Voting yea: Representatives Appleton, Bergquist, Blake, Buys, Caldier, Carlyle, Chandler, Clibborn, Cody, Condotta, DeBolt, Dent, Dunshee, Fagan, Farrell, Fey, Fitzgibbon, G. Hunt, Goodman, Gregerson, Gregory, Griffey, Haler, Hansen, Hargrove, Harmsworth, Harris, Hawkins, Hayes, Holy, Hudgins, Hunter, Hurst, Jinkins, Johnson, Kagi, Kilduff, Kirby, Klippert, Kochmar, Kretz, Kristiansen, Lytton, MacEwen, Magendanz, Manweller, McBride, McCabe, McCaslin, Moeller, Morris, Moscoso, Muri, Nealey, Orcutt, Ormsby, Ortiz-Self, Orwall, Parker, Peterson, Pettigrew, Pike, Pollet, Reykdal, Riccelli, Robinson, Rodne, Ryu, S. Hunt, Santos, Sawyer, Schmick, Scott, Sells, Senn, Shea, Short, Smith, Springer, Stambaugh, Stanford, Stokesbary, Sullivan, Takko, Tarleton, Tharinger, Van De Wege, Van Werven, Vick, Walkinshaw, Walsh, Wilcox, Wilson, Wylie, Young, Zeiger and Mr. Speaker.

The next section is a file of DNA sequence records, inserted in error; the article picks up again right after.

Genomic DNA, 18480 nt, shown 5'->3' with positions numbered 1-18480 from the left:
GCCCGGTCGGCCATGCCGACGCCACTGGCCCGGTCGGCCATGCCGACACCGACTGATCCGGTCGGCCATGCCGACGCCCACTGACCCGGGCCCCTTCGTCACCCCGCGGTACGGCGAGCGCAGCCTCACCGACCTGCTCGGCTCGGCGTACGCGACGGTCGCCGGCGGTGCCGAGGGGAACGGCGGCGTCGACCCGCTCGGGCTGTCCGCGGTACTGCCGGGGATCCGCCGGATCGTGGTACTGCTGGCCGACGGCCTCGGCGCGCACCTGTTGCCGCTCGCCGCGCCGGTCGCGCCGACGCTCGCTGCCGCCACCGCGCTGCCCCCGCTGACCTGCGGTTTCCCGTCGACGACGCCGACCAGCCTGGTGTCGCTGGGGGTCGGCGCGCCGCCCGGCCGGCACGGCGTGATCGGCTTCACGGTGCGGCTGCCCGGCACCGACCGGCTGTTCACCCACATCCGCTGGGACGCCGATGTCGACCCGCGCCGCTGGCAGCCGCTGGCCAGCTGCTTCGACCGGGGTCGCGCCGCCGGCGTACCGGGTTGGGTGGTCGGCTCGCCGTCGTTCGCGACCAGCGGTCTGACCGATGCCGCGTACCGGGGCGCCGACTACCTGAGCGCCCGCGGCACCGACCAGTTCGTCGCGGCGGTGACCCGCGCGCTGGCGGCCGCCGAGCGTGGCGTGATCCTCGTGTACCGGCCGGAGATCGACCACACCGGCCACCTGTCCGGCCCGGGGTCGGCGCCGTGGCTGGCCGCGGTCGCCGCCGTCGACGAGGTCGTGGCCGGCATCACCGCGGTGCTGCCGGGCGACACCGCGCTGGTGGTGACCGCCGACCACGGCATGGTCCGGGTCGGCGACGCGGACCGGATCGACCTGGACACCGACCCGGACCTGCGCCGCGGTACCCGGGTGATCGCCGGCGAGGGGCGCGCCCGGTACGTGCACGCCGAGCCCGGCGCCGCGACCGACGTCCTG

Voting nay: Representative Taylor.

 

SUBSTITUTE HOUSE BILL NO. 1536, having received the necessary constitutional majority, was declared passed.

 

      SUBSTITUTE SENATE BILL NO. 5889, by Senate Committee on Human Services, Mental Health & Housing (originally sponsored by Senators O'Ban and Miloscia)

 

      Concerning timeliness of competency evaluation and restoration services.

 

      The bill was read the second time.

 

There being no objection, the rules were suspended, the second reading considered the third and the bill was placed on final passage.

 

      Representatives Jinkins and Rodne spoke in favor of the passage of the bill.

 

The Speaker (Representative Orwall presiding) stated the question before the House to be the final passage of Substitute Senate Bill No. 5889.